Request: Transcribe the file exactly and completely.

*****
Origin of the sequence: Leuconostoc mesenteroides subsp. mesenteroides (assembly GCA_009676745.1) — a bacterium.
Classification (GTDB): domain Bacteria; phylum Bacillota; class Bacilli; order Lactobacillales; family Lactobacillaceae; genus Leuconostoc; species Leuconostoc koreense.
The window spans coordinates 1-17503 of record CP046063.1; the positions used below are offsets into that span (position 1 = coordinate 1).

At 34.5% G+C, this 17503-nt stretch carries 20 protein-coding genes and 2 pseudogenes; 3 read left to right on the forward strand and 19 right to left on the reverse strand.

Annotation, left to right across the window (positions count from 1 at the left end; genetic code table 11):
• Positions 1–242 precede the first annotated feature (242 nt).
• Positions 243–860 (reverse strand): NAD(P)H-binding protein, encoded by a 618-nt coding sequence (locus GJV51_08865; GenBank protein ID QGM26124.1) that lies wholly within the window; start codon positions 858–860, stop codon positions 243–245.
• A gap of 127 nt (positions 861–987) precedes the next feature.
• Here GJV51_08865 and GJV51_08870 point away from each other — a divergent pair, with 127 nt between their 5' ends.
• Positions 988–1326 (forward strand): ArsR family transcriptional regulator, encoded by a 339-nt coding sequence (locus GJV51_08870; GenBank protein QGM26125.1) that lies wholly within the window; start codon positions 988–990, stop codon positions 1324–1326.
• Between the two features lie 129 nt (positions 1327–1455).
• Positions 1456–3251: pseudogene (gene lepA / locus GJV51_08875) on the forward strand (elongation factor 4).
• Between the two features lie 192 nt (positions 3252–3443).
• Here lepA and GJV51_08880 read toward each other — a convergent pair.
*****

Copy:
Origin of the sequence: Leuconostoc mesenteroides subsp. mesenteroides (assembly GCA_009676745.1) — a bacterium.
Classification (GTDB): domain Bacteria; phylum Bacillota; class Bacilli; order Lactobacillales; family Lactobacillaceae; genus Leuconostoc; species Leuconostoc koreense.
The window spans coordinates 1-17503 of record CP046063.1; the positions used below are offsets into that span (position 1 = coordinate 1).

At 34.5% G+C, this 17503-nt stretch carries 20 protein-coding genes and 2 pseudogenes; 3 read left to right on the forward strand and 19 right to left on the reverse strand.

Annotation, left to right across the window (positions count from 1 at the left end; genetic code table 11):
• Positions 1–242 precede the first annotated feature (242 nt).
• Positions 243–860 (reverse strand): NAD(P)H-binding protein, encoded by a 618-nt coding sequence (locus GJV51_08865; GenBank protein ID QGM26124.1) that lies wholly within the window; start codon positions 858–860, stop codon positions 243–245.
• A gap of 127 nt (positions 861–987) precedes the next feature.
• Here GJV51_08865 and GJV51_08870 point away from each other — a divergent pair, with 127 nt between their 5' ends.
• Positions 988–1326 (forward strand): ArsR family transcriptional regulator, encoded by a 339-nt coding sequence (locus GJV51_08870; GenBank protein QGM26125.1) that lies wholly within the window; start codon positions 988–990, stop codon positions 1324–1326.
• Between the two features lie 129 nt (positions 1327–1455).
• Positions 1456–3251: pseudogene (gene lepA / locus GJV51_08875) on the forward strand (elongation factor 4).
• Between the two features lie 192 nt (positions 3252–3443).
• Here lepA and GJV51_08880 read toward each other — a convergent pair.